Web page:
TORONTO — In a bold move to address the growing impatience of urban pedestrians, the Mayor of Toronto, Olivia Chow, has announced the introduction of “fast lanes” on city sidewalks. The innovative initiative aims to provide a speedy walking option for those who simply can’t tolerate the leisurely pace of regular foot traffic.

“Time is money,” Chow declared at a press conference on Tuesday. “And in this city, we’ve decided that even our sidewalks should reflect that principle. If drivers get express lanes on the highway, why shouldn’t pedestrians get the same on sidewalks?”

The fast lanes, marked with bright red paint and the icon of a sprinting figure, will be implemented on major downtown streets starting next month. According to city planners, the lanes will be strictly for pedestrians who can maintain a brisk pace of at least 5 km/h. Strolling, window-shopping, and dawdling will be prohibited in these lanes, with fines for violators.

“We’ve all been there,” said city planner Melissa Boyd, a key architect of the project. “You’re late for a meeting, stuck behind a group of tourists taking selfies or someone leisurely walking their dog. The fast lanes are a game-changer. Now, you can get to your destination without the slowpokes holding you back.”

The announcement has garnered mixed reactions from the public. “I think it’s a fantastic idea,” said commuter Dave Robertson, who frequently finds himself late for work. “Now I can finally get to the office without having to dodge people left and right.”

However, not everyone is on board. “This is just another example of prioritizing speed over community,” complained local resident Susan Mitchell. “Walking used to be a social activity. Now, it’s like we’re all in a race. What’s next, traffic lights for pedestrians?”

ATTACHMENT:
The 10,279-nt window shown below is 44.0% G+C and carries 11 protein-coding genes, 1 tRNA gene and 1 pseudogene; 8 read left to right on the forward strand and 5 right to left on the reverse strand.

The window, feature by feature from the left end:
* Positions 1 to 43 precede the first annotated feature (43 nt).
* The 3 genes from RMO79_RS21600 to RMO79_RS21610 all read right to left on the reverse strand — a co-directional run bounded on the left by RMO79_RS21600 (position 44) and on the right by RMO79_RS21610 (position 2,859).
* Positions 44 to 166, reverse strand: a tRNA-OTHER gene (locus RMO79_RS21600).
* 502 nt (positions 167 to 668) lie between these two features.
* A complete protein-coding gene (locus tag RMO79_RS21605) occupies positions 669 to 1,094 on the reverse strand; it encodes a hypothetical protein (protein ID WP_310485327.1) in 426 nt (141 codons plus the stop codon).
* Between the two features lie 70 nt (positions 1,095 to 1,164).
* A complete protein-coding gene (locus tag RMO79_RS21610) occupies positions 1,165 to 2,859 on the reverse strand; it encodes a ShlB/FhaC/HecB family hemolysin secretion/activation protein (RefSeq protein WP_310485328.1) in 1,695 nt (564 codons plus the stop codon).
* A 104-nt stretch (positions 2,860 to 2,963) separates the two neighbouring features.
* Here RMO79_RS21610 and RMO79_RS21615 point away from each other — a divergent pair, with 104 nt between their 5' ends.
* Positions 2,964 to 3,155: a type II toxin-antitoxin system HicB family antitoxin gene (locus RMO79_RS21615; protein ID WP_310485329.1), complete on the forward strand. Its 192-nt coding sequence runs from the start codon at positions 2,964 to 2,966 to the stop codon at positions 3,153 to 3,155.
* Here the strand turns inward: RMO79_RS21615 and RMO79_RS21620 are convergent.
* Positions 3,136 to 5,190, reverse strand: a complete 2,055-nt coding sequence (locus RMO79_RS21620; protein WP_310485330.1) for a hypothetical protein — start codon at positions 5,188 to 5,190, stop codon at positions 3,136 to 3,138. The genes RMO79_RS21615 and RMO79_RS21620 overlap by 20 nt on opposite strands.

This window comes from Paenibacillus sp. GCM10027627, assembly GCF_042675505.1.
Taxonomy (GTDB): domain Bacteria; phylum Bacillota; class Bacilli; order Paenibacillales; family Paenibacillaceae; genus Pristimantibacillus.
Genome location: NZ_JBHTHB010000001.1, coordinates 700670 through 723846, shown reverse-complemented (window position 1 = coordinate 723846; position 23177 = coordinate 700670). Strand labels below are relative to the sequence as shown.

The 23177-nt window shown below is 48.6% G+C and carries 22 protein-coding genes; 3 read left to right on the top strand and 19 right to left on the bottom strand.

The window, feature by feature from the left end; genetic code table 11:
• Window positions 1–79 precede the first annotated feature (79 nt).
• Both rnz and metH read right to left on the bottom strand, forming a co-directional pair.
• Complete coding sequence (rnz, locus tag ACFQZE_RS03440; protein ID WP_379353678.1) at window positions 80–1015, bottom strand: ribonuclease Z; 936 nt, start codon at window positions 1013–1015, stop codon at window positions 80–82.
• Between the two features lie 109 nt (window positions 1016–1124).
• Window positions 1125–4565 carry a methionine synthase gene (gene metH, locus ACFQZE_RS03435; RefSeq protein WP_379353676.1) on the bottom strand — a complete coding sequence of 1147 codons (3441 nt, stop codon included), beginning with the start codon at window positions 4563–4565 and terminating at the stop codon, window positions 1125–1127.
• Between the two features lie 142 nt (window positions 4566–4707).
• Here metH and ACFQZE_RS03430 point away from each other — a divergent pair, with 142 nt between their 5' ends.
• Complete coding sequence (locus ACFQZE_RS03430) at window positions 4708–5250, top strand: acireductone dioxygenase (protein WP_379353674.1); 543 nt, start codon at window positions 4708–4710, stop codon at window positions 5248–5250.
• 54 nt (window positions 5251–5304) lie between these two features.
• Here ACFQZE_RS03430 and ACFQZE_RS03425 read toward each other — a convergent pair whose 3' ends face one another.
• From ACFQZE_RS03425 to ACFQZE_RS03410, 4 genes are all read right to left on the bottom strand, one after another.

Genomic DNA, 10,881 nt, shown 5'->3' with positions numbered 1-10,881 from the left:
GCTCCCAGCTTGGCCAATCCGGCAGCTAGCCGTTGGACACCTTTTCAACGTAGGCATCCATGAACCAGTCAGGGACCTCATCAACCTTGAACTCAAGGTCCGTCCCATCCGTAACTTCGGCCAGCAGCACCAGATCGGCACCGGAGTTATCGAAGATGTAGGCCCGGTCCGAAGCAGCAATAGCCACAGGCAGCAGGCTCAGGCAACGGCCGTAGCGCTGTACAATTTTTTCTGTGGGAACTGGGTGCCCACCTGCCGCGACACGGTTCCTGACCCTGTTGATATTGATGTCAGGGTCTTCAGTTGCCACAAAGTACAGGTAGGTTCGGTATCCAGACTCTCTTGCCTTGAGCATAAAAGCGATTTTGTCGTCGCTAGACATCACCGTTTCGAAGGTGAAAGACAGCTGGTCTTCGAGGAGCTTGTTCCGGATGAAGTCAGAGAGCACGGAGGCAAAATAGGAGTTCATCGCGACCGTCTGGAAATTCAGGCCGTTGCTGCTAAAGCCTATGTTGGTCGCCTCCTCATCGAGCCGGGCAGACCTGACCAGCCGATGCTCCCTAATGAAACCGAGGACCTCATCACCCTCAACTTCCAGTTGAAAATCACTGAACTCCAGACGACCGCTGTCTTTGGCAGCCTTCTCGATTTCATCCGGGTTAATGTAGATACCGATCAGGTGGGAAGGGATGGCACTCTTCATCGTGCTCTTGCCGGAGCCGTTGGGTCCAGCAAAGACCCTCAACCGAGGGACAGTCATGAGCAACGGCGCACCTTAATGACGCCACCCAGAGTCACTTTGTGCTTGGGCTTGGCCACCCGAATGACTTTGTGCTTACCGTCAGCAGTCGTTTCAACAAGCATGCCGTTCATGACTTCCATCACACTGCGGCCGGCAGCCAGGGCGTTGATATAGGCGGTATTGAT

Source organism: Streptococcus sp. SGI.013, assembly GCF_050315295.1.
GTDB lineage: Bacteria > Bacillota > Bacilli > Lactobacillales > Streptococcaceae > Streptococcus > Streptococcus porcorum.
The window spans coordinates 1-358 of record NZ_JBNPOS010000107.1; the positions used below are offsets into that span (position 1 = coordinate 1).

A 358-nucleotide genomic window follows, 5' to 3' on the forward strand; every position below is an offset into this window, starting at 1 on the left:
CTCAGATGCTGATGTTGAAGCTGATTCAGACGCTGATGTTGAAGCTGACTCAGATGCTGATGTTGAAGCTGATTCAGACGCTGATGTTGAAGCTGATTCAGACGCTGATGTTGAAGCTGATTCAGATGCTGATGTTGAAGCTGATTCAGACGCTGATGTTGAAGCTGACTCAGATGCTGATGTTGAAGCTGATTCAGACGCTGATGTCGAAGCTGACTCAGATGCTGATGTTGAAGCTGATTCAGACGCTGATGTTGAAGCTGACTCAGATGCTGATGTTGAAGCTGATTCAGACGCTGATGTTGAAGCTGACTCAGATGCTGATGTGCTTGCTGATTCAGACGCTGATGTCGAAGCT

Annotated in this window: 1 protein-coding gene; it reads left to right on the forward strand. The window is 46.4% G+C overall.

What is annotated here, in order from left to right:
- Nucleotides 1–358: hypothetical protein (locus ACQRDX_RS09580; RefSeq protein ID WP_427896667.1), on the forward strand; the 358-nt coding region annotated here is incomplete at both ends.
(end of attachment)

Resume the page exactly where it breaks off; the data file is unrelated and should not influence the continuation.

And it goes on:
Enforcement of the new lanes will be handled by specially trained “sidewalk monitors” equipped with speed guns and ticket books. These monitors will ensure that only those meeting the minimum speed requirement use the lanes, and that loitering is kept to a minimum. Initial plans suggest penalties ranging from $25 for a first offense to mandatory speed-walking classes for repeat offenders.

In addition to the fast lanes, the city is considering implementing “slow lanes” for those who prefer a more relaxed pace, complete with benches and scenic detours. “It’s about giving people choices,” Boyd explained. “Whether you want to speed-walk to your next meeting or take a leisurely stroll with your coffee, there’s a lane for that.”

Mayor Chow hopes that this initiative will serve as a model for other cities grappling with pedestrian congestion. “Toronto is leading the way,” she said. “We’re not just a city that walks; we’re a city that walks with purpose.”

By Sebastian Panache

Editor-in-Chief. You can follow him on Twitter @SebPanache, except he quit posting there after Elon bought it. Search for Mooseclean's on Mastodon instead.

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